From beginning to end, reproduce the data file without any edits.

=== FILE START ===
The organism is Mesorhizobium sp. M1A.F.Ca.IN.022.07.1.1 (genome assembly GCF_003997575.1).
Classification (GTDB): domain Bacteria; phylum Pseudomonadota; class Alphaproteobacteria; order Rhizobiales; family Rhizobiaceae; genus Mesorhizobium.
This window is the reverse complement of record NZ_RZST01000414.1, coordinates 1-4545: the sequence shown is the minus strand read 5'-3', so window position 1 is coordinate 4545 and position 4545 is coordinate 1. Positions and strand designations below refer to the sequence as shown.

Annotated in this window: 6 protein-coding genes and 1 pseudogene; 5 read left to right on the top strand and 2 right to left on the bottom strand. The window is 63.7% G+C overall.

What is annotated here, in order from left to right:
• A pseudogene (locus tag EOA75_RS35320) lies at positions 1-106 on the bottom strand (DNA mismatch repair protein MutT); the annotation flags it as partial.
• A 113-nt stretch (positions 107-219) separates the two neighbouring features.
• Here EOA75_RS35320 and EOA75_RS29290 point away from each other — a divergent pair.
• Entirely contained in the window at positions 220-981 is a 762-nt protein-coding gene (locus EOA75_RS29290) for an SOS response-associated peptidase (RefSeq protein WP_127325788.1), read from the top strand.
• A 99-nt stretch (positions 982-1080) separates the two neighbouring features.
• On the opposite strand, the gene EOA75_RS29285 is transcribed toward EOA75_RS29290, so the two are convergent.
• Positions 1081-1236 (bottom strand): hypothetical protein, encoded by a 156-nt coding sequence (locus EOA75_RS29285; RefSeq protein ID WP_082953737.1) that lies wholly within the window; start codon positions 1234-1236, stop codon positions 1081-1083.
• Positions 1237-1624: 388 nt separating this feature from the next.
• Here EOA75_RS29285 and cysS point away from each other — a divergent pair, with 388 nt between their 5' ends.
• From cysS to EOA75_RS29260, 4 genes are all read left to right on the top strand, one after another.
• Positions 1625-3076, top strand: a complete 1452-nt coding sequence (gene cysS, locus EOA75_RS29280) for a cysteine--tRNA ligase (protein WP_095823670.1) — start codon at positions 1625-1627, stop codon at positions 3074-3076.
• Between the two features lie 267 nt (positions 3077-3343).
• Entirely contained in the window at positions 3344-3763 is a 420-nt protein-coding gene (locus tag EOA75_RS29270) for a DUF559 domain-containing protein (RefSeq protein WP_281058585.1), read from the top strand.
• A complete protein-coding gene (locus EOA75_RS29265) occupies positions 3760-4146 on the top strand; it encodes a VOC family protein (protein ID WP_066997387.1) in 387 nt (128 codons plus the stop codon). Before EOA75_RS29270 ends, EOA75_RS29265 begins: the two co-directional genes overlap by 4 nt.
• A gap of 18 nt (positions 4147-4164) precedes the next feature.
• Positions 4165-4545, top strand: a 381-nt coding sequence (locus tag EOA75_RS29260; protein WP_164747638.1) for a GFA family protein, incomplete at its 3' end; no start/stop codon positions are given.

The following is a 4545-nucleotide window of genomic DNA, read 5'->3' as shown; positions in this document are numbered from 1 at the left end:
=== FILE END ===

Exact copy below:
The organism is Mesorhizobium sp. M1A.F.Ca.IN.022.07.1.1 (genome assembly GCF_003997575.1).
Classification (GTDB): domain Bacteria; phylum Pseudomonadota; class Alphaproteobacteria; order Rhizobiales; family Rhizobiaceae; genus Mesorhizobium.
This window is the reverse complement of record NZ_RZST01000414.1, coordinates 1-4545: the sequence shown is the minus strand read 5'-3', so window position 1 is coordinate 4545 and position 4545 is coordinate 1. Positions and strand designations below refer to the sequence as shown.

Annotated in this window: 6 protein-coding genes and 1 pseudogene; 5 read left to right on the top strand and 2 right to left on the bottom strand. The window is 63.7% G+C overall.

What is annotated here, in order from left to right:
• A pseudogene (locus tag EOA75_RS35320) lies at positions 1-106 on the bottom strand (DNA mismatch repair protein MutT); the annotation flags it as partial.
• A 113-nt stretch (positions 107-219) separates the two neighbouring features.
• Here EOA75_RS35320 and EOA75_RS29290 point away from each other — a divergent pair.
• Entirely contained in the window at positions 220-981 is a 762-nt protein-coding gene (locus EOA75_RS29290) for an SOS response-associated peptidase (RefSeq protein WP_127325788.1), read from the top strand.
• A 99-nt stretch (positions 982-1080) separates the two neighbouring features.
• On the opposite strand, the gene EOA75_RS29285 is transcribed toward EOA75_RS29290, so the two are convergent.
• Positions 1081-1236 (bottom strand): hypothetical protein, encoded by a 156-nt coding sequence (locus EOA75_RS29285; RefSeq protein ID WP_082953737.1) that lies wholly within the window; start codon positions 1234-1236, stop codon positions 1081-1083.
• Positions 1237-1624: 388 nt separating this feature from the next.
• Here EOA75_RS29285 and cysS point away from each other — a divergent pair, with 388 nt between their 5' ends.
• From cysS to EOA75_RS29260, 4 genes are all read left to right on the top strand, one after another.
• Positions 1625-3076, top strand: a complete 1452-nt coding sequence (gene cysS, locus EOA75_RS29280) for a cysteine--tRNA ligase (protein WP_095823670.1) — start codon at positions 1625-1627, stop codon at positions 3074-3076.
• Between the two features lie 267 nt (positions 3077-3343).
• Entirely contained in the window at positions 3344-3763 is a 420-nt protein-coding gene (locus tag EOA75_RS29270) for a DUF559 domain-containing protein (RefSeq protein WP_281058585.1), read from the top strand.
• A complete protein-coding gene (locus EOA75_RS29265) occupies positions 3760-4146 on the top strand; it encodes a VOC family protein (protein ID WP_066997387.1) in 387 nt (128 codons plus the stop codon). Before EOA75_RS29270 ends, EOA75_RS29265 begins: the two co-directional genes overlap by 4 nt.
• A gap of 18 nt (positions 4147-4164) precedes the next feature.
• Positions 4165-4545, top strand: a 381-nt coding sequence (locus tag EOA75_RS29260; protein WP_164747638.1) for a GFA family protein, incomplete at its 3' end; no start/stop codon positions are given.

The following is a 4545-nucleotide window of genomic DNA, read 5'->3' as shown; positions in this document are numbered from 1 at the left end: